Table 3. The results of variable number tandem repeats (VNTR) test of patients found in a tuberculosis outbreak at a manga café, Tokyo, Japan, 2016–2017

Pt 1: A long-term customer with tuberculosis disease who was diagnosed in September 2016.

Pt 3: A staff member with tuberculosis disease who was diagnosed in March 2017.

Pt 8: A long-term customer with tuberculosis disease who was diagnosed in November 2016.

Discussion

We conducted a TB outbreak investigation at a manga café in Tokyo and found seven TB patients, in addition to the index TB patient, among the staff members and the long-term customers as well as seven LTBI patients among the staff members. Over 40% of the staff members either developed TB disease or were infected with TB. One patient of the long-term customers had an identical strain of MTB with the index patient; however, another patient of the staff members had a different strain of MTB.

The reason why the two patients of the long-term customers had the identical strain of MTB was because their cubicles were very close to each other and they stayed at the café more than a year, and thus one of the two, most probably patient 8, considering the sequence of development of the symptoms, spread TB to the other. Either one of the two patients, or both, also spread TB to the staff members, except patient 3, who worked at the reception area or rested in the staff room, both of which were also close to the cubicles of patients 1 and 8, because sputum smear-positive TB patients, particularly super spreader ones, are much more likely to spread TB to others than smear-negative, culture-positive patients [2225]. The other three very long-term customers were not infected with TB, probably because their cubicles were away from that of patients 1 and 8.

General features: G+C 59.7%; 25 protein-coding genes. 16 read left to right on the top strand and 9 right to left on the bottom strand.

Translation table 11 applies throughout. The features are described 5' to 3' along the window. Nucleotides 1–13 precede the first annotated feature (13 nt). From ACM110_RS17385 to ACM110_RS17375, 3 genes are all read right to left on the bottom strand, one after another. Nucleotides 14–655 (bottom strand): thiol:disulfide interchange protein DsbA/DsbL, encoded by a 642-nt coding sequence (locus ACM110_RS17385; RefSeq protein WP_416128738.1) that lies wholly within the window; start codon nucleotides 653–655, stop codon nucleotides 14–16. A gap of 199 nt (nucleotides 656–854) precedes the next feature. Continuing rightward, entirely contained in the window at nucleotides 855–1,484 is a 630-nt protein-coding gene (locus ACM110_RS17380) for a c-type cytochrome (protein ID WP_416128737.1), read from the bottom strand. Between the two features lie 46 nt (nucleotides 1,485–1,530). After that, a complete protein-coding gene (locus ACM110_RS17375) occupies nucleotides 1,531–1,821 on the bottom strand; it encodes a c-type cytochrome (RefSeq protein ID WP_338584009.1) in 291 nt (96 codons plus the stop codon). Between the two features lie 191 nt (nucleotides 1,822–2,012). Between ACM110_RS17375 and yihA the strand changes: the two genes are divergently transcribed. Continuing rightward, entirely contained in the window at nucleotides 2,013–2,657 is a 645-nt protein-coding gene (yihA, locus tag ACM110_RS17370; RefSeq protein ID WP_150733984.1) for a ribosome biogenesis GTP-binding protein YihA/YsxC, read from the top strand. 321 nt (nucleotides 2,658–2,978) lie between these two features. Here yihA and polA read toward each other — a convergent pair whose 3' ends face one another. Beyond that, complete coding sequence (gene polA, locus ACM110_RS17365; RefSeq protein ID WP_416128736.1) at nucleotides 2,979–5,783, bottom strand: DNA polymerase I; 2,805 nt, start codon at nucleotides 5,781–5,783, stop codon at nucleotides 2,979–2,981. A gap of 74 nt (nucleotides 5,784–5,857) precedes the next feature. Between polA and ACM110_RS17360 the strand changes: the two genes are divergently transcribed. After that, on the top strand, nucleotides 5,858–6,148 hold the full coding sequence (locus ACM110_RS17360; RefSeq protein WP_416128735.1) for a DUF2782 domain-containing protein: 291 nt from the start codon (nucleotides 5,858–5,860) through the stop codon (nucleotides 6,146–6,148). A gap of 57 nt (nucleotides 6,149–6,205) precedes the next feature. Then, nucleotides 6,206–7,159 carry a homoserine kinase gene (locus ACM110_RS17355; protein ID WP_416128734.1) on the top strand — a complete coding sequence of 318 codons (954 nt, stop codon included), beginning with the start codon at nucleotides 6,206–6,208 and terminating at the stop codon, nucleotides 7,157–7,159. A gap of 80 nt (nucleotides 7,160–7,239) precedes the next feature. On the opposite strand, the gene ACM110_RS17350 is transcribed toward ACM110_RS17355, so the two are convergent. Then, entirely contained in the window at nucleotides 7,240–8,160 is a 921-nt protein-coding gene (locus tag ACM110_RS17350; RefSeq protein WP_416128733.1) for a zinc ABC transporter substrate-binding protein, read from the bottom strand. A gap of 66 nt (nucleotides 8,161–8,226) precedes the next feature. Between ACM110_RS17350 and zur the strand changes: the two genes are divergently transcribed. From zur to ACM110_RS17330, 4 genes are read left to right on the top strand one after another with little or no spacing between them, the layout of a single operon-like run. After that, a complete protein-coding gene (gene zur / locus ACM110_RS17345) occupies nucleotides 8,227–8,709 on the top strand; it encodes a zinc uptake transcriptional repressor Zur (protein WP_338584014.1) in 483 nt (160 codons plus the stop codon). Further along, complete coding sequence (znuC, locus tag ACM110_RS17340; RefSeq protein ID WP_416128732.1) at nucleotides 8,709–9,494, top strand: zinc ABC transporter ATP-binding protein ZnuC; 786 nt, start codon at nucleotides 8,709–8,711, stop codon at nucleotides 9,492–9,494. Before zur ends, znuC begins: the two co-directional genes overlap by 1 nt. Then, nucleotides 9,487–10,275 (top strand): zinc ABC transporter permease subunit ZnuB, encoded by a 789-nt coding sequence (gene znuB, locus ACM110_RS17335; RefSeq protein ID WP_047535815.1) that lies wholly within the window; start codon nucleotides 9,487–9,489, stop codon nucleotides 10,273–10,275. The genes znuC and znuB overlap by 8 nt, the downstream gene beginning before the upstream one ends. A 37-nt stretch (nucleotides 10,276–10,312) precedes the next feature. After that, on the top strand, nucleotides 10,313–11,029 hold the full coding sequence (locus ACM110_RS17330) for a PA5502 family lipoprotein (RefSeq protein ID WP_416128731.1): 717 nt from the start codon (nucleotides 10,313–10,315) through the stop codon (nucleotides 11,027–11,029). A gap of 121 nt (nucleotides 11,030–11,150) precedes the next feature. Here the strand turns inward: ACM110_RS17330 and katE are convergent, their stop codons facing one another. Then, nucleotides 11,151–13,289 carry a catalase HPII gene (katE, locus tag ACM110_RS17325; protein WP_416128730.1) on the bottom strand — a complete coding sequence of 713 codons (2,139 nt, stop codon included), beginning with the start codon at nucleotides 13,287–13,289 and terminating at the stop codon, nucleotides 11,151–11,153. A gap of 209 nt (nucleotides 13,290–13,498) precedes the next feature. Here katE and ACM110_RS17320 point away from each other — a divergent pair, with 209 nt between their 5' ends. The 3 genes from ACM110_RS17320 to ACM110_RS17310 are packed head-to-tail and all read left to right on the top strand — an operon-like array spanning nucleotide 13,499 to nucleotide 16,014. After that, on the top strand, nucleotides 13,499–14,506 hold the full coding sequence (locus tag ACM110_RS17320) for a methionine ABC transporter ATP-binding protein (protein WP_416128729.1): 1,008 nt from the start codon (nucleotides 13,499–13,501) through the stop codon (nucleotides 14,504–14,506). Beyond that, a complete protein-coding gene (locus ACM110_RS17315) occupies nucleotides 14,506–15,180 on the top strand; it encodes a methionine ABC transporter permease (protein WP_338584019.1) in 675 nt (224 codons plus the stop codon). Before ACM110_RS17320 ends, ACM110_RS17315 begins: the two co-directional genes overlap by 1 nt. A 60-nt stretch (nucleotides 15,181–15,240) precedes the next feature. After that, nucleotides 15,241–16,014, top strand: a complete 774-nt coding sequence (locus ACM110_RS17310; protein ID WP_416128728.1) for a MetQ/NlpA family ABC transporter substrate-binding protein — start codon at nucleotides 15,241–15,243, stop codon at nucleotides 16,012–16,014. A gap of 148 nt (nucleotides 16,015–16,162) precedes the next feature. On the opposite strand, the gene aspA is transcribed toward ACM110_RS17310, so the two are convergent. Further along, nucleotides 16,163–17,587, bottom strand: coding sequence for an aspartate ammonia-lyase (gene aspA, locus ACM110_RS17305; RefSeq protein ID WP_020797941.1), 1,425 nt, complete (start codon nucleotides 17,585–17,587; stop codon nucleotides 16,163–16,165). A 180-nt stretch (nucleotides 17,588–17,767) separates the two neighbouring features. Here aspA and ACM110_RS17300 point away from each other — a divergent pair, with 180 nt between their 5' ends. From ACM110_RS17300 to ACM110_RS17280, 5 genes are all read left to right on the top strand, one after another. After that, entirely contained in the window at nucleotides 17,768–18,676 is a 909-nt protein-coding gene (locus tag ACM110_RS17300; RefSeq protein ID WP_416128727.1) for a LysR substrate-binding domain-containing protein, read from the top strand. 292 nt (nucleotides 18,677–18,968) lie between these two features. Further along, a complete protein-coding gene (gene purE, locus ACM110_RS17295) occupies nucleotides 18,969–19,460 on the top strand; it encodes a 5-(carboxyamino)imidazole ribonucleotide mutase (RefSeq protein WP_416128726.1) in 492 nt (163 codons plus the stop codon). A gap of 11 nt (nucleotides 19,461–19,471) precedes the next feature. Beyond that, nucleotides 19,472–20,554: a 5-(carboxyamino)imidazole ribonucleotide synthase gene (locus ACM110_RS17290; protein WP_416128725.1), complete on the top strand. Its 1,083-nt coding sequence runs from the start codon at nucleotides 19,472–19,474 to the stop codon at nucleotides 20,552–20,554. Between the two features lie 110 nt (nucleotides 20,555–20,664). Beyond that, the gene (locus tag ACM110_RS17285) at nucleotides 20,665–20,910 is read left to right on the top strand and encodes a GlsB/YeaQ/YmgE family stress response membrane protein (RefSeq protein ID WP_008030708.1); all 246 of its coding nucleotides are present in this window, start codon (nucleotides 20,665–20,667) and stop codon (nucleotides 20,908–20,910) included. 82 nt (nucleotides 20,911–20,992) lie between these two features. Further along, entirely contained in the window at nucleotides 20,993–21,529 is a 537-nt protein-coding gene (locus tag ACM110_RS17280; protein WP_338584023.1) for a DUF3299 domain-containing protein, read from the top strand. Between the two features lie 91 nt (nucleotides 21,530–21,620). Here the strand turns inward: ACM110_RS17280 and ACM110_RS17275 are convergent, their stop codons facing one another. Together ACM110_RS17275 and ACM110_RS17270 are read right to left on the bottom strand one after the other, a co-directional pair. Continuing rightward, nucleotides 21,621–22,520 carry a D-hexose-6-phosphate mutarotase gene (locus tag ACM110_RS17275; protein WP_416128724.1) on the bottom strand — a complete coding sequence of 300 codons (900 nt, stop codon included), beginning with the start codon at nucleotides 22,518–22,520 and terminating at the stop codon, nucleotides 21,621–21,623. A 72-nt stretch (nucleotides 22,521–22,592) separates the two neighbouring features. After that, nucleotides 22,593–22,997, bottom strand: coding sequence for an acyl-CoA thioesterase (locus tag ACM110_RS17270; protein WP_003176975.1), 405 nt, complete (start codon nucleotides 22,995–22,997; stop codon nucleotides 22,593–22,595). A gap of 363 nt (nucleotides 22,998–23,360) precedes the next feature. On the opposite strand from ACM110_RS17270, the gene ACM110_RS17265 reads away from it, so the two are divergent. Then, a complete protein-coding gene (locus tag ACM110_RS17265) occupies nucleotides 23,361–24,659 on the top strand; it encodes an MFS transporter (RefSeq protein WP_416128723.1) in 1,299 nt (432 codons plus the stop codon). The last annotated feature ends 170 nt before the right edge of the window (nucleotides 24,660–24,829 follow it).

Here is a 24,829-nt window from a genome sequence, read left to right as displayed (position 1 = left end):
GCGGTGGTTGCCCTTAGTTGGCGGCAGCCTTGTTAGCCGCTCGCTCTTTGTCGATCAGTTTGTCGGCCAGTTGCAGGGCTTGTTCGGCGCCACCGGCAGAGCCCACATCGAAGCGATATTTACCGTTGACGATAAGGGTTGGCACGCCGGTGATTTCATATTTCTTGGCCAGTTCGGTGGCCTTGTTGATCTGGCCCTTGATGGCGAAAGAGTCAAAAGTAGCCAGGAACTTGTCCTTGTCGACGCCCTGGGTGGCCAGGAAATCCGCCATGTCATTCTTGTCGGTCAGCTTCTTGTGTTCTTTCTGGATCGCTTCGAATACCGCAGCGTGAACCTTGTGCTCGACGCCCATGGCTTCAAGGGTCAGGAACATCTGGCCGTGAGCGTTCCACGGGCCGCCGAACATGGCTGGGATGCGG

There were a few reports on TB outbreaks involving net cafés or saunas (bathhouses) in Japan in late 1990s [9, 26]. The situations were quite similar with the current event: indigent sputum smear-positive TB patients who stayed at the cafés or saunas spread TB to staff members and other long-term customers. They had had symptoms for long before diagnosis but did not seek health care. Thus, these insecure, temporary housing facilities could become the hotspots for TB infection. In other parts of the world, similar findings were observed. A single highly infectious index case in Canada who was symptomatic for long before diagnosis and who stayed at a homeless shelter spread TB to the worker and the volunteers at the shelter or the other persons with a history of homelessness [27]. In the USA, 28 outbreak-associated TB cases were reported involving only homeless shelter guests, but shelter workers, from 2007 to 2011, probably because the transmission may have occurred outside of the shelter as well [28].